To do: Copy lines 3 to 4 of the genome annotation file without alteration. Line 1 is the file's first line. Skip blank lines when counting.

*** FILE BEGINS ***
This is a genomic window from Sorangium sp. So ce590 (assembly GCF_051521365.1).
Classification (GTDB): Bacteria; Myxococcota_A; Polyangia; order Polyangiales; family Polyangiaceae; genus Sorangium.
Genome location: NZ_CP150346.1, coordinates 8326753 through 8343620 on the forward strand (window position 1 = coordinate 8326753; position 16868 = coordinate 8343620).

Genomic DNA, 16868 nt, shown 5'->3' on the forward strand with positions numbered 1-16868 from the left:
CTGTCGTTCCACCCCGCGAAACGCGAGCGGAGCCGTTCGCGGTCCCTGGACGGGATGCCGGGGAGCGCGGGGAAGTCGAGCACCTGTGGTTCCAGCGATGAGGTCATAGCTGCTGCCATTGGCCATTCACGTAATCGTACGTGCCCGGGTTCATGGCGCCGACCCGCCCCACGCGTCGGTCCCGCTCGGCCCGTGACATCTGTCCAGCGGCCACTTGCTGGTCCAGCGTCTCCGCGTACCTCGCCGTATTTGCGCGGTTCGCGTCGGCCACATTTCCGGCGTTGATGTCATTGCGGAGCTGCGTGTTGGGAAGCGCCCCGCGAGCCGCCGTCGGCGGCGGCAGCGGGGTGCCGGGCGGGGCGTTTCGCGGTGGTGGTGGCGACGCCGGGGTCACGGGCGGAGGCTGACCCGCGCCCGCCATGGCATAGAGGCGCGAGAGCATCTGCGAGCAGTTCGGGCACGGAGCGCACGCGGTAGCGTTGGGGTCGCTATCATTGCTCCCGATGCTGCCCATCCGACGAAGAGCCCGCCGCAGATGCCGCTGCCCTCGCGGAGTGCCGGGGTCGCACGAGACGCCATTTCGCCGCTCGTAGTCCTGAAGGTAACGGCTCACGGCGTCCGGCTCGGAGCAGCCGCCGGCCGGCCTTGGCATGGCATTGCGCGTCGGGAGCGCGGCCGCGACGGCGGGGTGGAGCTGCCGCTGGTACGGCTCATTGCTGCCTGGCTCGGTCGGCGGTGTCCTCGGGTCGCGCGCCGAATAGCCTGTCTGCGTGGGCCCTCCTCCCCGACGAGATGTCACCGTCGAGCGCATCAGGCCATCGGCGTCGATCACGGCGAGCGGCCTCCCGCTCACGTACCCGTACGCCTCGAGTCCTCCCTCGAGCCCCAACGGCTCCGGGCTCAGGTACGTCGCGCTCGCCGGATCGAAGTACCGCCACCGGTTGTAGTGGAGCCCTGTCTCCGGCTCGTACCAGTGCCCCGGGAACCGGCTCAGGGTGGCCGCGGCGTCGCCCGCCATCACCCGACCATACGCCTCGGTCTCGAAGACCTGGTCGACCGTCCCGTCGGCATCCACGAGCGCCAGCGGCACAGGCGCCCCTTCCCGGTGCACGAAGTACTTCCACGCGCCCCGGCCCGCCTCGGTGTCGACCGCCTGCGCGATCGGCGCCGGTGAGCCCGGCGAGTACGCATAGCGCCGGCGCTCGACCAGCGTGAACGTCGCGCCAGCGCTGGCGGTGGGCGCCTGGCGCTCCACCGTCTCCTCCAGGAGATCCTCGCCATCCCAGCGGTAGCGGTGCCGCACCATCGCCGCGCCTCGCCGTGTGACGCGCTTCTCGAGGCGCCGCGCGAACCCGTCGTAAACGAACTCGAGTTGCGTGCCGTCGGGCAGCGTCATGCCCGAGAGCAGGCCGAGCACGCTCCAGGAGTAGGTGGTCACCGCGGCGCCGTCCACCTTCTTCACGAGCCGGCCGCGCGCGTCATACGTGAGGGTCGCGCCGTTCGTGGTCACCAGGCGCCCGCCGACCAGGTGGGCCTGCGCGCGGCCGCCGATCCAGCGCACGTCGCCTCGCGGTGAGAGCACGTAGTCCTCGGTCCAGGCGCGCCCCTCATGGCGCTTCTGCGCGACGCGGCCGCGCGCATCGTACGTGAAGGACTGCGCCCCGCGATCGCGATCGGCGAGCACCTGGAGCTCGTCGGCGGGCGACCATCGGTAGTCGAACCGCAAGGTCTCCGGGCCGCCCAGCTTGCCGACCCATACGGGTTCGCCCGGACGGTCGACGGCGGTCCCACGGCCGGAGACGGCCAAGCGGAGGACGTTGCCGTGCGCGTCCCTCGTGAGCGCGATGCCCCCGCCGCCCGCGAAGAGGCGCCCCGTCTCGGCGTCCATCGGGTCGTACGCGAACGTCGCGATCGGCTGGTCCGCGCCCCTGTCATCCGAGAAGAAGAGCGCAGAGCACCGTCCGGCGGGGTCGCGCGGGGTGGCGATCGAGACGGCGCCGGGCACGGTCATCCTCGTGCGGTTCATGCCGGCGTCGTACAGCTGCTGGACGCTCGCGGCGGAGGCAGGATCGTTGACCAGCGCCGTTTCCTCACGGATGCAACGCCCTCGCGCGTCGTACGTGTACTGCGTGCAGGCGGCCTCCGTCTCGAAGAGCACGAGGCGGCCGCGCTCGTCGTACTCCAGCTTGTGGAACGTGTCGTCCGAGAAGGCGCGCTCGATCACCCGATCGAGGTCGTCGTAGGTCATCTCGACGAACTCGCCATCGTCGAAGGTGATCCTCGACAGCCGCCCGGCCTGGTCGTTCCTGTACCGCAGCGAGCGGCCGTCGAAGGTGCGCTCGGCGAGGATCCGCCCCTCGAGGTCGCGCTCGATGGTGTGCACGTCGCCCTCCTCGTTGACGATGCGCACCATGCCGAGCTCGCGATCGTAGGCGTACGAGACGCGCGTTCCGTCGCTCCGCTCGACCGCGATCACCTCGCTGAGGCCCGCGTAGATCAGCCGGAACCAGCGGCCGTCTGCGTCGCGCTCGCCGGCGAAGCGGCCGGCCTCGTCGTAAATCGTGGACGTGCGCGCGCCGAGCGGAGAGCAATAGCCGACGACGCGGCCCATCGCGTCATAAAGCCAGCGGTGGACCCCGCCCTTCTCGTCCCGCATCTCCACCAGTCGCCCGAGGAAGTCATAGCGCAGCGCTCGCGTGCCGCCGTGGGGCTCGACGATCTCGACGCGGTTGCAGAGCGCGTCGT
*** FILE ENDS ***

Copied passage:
Genome location: NZ_CP150346.1, coordinates 8326753 through 8343620 on the forward strand (window position 1 = coordinate 8326753; position 16868 = coordinate 8343620).

Genomic DNA, 16868 nt, shown 5'->3' on the forward strand with positions numbered 1-16868 from the left: